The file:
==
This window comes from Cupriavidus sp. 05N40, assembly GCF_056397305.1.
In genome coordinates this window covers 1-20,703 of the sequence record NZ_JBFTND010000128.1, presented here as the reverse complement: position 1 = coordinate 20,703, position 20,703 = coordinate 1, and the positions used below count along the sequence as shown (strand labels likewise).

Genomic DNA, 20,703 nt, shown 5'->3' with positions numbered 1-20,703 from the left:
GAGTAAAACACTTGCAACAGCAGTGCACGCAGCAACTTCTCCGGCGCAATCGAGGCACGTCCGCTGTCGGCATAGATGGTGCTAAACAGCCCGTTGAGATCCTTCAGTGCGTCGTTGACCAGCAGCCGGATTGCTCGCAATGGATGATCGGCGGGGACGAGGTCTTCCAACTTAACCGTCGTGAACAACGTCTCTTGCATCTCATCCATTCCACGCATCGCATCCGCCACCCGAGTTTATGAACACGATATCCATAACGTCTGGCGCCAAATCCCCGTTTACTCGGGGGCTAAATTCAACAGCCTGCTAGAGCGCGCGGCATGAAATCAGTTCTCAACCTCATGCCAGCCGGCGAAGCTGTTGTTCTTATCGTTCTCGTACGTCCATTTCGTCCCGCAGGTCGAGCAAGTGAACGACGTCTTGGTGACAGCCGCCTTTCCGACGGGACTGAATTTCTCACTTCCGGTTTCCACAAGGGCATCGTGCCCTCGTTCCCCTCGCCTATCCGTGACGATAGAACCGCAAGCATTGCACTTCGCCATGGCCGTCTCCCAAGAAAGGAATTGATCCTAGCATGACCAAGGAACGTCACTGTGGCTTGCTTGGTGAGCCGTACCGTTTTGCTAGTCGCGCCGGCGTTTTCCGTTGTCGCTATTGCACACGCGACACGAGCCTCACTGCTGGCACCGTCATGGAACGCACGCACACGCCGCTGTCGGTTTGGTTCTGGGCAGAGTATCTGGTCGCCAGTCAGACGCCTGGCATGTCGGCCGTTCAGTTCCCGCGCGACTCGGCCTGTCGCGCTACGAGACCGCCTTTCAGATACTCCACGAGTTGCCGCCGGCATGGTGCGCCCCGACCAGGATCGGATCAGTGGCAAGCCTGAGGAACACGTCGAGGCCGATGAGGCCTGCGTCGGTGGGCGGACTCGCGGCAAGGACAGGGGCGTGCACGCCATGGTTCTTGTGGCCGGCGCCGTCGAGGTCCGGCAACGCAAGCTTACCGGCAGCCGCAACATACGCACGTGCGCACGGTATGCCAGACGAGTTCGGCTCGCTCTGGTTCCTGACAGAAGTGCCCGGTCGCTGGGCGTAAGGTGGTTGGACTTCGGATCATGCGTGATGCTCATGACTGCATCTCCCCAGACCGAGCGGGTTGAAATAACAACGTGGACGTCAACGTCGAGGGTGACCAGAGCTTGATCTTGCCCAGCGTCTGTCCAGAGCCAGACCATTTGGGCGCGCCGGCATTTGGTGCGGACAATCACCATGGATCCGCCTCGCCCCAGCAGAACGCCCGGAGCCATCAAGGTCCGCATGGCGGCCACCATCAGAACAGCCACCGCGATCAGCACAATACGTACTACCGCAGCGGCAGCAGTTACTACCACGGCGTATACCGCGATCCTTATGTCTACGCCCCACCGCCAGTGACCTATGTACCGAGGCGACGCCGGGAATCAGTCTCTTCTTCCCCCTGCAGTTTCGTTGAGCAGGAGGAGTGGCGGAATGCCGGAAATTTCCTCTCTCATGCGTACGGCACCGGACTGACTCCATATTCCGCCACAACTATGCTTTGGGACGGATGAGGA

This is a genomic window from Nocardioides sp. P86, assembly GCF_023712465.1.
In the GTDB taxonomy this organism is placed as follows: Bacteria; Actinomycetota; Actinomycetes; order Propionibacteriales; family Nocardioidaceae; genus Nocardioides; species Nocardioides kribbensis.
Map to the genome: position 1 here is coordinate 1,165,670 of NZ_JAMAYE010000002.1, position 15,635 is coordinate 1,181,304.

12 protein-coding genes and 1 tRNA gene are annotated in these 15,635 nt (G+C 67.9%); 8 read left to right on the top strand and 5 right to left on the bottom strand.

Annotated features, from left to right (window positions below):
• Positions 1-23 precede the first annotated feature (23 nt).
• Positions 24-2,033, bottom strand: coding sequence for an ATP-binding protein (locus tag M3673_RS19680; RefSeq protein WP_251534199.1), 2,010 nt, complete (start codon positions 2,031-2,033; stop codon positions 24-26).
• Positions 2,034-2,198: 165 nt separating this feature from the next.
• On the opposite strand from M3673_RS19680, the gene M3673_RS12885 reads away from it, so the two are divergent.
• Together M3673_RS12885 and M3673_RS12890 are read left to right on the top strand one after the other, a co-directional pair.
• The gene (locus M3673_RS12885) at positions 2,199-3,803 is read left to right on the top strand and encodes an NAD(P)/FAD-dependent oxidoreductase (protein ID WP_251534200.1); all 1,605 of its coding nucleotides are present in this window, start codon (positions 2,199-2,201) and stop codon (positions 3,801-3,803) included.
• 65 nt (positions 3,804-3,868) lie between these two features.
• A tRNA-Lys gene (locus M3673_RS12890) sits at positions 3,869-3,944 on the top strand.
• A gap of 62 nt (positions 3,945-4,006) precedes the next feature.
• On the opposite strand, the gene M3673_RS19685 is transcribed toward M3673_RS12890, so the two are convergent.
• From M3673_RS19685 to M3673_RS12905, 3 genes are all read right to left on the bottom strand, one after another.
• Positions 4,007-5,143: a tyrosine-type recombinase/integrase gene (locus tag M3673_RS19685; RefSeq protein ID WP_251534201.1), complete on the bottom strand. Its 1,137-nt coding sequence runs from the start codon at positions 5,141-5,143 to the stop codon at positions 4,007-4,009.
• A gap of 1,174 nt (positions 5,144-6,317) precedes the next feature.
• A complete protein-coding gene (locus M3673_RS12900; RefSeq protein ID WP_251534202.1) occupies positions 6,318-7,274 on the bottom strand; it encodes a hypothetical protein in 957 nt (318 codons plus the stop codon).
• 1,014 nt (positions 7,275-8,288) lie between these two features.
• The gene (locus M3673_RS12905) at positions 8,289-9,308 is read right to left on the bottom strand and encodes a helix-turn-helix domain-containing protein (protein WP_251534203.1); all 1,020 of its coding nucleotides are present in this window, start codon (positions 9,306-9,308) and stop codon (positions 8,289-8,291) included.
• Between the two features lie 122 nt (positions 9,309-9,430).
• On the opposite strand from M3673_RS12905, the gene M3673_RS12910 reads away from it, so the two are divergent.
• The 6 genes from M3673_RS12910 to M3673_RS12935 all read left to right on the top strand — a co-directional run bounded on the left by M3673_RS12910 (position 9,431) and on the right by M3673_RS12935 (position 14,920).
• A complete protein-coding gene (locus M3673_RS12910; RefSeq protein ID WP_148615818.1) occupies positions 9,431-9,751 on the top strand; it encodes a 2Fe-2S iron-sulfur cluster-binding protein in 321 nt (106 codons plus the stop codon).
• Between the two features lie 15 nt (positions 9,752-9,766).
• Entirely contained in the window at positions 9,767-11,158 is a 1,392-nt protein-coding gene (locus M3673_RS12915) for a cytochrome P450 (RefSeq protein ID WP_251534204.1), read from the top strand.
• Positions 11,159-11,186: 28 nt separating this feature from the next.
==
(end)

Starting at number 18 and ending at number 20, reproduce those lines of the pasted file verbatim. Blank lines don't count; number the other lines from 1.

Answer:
• A gap of 62 nt (positions 3,945-4,006) precedes the next feature.
• On the opposite strand, the gene M3673_RS19685 is transcribed toward M3673_RS12890, so the two are convergent.
• From M3673_RS19685 to M3673_RS12905, 3 genes are all read right to left on the bottom strand, one after another.